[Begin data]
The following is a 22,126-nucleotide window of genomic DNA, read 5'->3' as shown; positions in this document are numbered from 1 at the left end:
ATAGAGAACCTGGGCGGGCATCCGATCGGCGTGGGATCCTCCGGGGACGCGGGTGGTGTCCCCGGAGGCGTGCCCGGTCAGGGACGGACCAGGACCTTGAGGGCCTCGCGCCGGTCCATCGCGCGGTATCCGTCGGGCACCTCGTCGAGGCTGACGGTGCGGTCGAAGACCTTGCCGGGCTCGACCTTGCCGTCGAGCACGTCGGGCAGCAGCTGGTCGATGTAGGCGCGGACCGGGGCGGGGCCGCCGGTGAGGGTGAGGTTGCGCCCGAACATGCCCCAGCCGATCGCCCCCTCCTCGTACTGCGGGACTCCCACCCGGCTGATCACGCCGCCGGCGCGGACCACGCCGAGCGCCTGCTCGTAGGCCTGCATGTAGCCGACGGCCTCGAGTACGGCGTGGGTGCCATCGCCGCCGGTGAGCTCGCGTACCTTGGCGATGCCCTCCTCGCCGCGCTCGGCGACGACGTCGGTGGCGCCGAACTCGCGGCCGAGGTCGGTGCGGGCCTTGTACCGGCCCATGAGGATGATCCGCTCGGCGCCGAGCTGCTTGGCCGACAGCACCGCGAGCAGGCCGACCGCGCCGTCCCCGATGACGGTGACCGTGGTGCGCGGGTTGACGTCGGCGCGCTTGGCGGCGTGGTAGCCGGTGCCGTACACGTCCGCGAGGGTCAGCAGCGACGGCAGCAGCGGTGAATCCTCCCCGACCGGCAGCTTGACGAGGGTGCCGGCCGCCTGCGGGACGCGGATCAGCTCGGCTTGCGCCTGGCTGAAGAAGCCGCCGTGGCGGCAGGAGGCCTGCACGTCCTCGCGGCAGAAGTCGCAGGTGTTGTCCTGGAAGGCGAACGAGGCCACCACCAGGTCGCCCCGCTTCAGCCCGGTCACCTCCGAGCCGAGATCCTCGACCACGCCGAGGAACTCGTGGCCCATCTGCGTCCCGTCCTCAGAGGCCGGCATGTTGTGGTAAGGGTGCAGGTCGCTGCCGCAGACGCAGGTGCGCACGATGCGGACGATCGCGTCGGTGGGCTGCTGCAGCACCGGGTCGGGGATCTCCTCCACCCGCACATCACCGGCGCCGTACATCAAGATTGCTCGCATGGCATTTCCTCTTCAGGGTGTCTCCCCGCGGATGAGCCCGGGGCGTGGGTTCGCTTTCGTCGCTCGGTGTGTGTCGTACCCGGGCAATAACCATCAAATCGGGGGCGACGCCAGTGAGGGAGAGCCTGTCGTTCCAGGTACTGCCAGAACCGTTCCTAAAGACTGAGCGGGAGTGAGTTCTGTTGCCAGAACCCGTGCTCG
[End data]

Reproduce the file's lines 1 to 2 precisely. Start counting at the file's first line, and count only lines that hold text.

The following is a 22,126-nucleotide window of genomic DNA, read 5'->3' as shown; positions in this document are numbered from 1 at the left end:
ATAGAGAACCTGGGCGGGCATCCGATCGGCGTGGGATCCTCCGGGGACGCGGGTGGTGTCCCCGGAGGCGTGCCCGGTCAGGGACGGACCAGGACCTTGAGGGCCTCGCGCCGGTCCATCGCGCGGTATCCGTCGGGCACCTCGTCGAGGCTGACGGTGCGGTCGAAGACCTTGCCGGGCTCGACCTTGCCGTCGAGCACGTCGGGCAGCAGCTGGTCGATGTAGGCGCGGACCGGGGCGGGGCCGCCGGTGAGGGTGAGGTTGCGCCCGAACATGCCCCAGCCGATCGCCCCCTCCTCGTACTGCGGGACTCCCACCCGGCTGATCACGCCGCCGGCGCGGACCACGCCGAGCGCCTGCTCGTAGGCCTGCATGTAGCCGACGGCCTCGAGTACGGCGTGGGTGCCATCGCCGCCGGTGAGCTCGCGTACCTTGGCGATGCCCTCCTCGCCGCGCTCGGCGACGACGTCGGTGGCGCCGAACTCGCGGCCGAGGTCGGTGCGGGCCTTGTACCGGCCCATGAGGATGATCCGCTCGGCGCCGAGCTGCTTGGCCGACAGCACCGCGAGCAGGCCGACCGCGCCGTCCCCGATGACGGTGACCGTGGTGCGCGGGTTGACGTCGGCGCGCTTGGCGGCGTGGTAGCCGGTGCCGTACACGTCCGCGAGGGTCAGCAGCGACGGCAGCAGCGGTGAATCCTCCCCGACCGGCAGCTTGACGAGGGTGCCGGCCGCCTGCGGGACGCGGATCAGCTCGGCTTGCGCCTGGCTGAAGAAGCCGCCGTGGCGGCAGGAGGCCTGCACGTCCTCGCGGCAGAAGTCGCAGGTGTTGTCCTGGAAGGCGAACGAGGCCACCACCAGGTCGCCCCGCTTCAGCCCGGTCACCTCCGAGCCGAGATCCTCGACCACGCCGAGGAACTCGTGGCCCATCTGCGTCCCGTCCTCAGAGGCCGGCATGTTGTGGTAAGGGTGCAGGTCGCTGCCGCAGACGCAGGTGCGCACGATGCGGACGATCGCGTCGGTGGGCTGCTGCAGCACCGGGTCGGGGATCTCCTCCACCCGCACATCACCGGCGCCGTACATCAAGATTGCTCGCATGGCATTTCCTCTTCAGGGTGTCTCCCCGCGGATGAGCCCGGGGCGTGGGTTCGCTTTCGTCGCTCGGTGTGTGTCGTACCCGGGCAATAACCATCAAATCGGGGGCGACGCCAGTGAGGGAGAGCCTGTCGTTCCAGGTACTGCCAGAACCGTTCCTAAAGACTGAGCGGGAGTGAGTTCTGTTGCCAGAACCCGTGCTCG